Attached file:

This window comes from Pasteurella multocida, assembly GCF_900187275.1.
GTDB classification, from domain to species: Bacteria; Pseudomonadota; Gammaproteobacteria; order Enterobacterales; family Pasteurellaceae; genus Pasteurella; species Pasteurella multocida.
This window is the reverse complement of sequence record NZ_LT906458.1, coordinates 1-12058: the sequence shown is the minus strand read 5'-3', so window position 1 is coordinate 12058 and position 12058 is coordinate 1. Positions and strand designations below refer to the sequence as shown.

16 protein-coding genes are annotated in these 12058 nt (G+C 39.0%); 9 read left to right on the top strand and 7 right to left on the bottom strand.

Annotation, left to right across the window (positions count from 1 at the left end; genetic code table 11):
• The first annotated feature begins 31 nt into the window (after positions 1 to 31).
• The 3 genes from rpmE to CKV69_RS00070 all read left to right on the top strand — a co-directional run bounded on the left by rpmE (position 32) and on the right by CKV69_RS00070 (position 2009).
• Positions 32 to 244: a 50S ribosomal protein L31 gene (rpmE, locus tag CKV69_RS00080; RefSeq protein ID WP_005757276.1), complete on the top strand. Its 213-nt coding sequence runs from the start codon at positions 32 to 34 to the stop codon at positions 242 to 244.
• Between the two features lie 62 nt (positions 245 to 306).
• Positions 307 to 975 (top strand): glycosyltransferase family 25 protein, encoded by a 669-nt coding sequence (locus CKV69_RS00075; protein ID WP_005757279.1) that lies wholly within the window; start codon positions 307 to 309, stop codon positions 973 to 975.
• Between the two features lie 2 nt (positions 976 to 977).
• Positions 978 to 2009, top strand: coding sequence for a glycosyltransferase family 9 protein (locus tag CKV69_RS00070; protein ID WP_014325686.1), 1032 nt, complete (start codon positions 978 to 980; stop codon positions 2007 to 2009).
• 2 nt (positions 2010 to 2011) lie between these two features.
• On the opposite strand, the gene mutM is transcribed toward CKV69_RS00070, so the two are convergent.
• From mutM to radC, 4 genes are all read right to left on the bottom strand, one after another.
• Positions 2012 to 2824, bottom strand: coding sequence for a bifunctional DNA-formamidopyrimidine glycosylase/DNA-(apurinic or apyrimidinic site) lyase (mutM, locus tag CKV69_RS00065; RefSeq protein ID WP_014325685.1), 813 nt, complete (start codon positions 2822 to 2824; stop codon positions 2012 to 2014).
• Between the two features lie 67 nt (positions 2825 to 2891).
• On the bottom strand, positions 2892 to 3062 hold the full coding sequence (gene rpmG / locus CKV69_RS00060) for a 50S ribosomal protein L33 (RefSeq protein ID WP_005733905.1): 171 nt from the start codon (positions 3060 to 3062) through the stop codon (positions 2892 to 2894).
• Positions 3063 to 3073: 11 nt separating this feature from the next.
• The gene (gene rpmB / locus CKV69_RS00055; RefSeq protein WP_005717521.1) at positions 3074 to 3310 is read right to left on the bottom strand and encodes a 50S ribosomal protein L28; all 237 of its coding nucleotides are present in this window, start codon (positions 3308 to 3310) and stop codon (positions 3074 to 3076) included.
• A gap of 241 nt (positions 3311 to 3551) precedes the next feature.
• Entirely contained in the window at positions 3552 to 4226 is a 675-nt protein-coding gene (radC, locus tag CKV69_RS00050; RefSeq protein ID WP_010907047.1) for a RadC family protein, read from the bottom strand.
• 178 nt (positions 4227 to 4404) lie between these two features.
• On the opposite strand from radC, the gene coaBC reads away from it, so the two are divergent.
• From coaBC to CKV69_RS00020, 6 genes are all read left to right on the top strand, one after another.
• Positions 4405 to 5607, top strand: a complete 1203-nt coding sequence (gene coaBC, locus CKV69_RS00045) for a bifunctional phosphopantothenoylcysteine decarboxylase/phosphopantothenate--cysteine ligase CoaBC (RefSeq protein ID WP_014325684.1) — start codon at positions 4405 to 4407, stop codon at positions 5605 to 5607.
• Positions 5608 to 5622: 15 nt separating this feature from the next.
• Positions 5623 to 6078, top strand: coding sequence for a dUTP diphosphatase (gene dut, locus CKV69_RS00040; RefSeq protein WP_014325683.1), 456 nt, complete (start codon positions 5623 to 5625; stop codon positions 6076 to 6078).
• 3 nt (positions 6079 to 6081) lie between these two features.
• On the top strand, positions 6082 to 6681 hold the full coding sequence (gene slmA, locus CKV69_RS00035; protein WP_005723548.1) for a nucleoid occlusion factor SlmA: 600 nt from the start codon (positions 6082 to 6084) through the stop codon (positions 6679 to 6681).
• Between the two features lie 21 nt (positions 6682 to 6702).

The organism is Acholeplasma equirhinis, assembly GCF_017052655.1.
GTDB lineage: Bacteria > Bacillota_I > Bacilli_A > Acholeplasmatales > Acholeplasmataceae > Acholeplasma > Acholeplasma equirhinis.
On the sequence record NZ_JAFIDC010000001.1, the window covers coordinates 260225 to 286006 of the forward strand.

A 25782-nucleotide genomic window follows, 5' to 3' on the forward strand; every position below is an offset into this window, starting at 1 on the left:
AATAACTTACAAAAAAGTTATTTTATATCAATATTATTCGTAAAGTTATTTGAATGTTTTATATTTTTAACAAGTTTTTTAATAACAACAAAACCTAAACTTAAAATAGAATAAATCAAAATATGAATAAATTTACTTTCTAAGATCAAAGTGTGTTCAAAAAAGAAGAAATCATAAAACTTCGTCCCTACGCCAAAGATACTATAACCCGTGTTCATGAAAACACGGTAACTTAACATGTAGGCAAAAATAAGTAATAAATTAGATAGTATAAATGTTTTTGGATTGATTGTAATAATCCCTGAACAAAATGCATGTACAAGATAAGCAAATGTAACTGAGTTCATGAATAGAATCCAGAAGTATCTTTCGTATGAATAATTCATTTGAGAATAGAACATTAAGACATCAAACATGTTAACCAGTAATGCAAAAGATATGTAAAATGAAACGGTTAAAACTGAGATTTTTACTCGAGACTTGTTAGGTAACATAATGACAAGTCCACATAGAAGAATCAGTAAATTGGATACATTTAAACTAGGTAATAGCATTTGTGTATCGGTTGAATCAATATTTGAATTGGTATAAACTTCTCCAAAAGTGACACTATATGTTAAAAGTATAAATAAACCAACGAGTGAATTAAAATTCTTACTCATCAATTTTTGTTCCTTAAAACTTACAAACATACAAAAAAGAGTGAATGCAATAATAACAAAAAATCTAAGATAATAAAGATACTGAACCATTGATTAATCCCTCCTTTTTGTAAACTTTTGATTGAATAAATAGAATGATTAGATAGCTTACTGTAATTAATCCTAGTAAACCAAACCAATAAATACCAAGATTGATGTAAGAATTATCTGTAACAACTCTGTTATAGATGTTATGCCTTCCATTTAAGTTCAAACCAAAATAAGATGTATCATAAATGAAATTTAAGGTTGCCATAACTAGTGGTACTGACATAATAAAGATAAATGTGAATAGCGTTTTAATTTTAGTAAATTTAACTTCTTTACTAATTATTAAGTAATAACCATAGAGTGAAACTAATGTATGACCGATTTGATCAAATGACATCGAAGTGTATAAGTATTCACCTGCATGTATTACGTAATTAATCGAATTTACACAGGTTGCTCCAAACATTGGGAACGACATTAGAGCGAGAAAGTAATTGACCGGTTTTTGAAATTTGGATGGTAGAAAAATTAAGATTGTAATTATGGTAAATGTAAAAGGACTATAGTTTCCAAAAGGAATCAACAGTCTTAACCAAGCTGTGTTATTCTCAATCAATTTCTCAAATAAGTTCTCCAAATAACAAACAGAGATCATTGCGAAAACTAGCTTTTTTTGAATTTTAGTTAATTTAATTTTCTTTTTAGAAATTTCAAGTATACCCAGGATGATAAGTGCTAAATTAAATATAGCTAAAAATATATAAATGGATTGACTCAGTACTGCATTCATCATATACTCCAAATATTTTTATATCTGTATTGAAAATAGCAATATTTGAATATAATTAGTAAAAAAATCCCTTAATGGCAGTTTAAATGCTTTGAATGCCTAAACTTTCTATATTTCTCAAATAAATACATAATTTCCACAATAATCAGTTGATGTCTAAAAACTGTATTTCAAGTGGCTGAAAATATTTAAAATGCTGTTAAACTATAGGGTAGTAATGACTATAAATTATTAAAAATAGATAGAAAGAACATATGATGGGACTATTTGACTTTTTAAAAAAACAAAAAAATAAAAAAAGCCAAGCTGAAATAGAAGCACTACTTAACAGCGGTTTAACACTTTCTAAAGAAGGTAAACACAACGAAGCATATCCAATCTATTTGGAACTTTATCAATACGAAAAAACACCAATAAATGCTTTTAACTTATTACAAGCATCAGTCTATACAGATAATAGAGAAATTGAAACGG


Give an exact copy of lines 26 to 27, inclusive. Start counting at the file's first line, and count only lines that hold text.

• Positions 4405 to 5607, top strand: a complete 1203-nt coding sequence (gene coaBC, locus CKV69_RS00045) for a bifunctional phosphopantothenoylcysteine decarboxylase/phosphopantothenate--cysteine ligase CoaBC (RefSeq protein ID WP_014325684.1) — start codon at positions 4405 to 4407, stop codon at positions 5605 to 5607.
• Positions 5608 to 5622: 15 nt separating this feature from the next.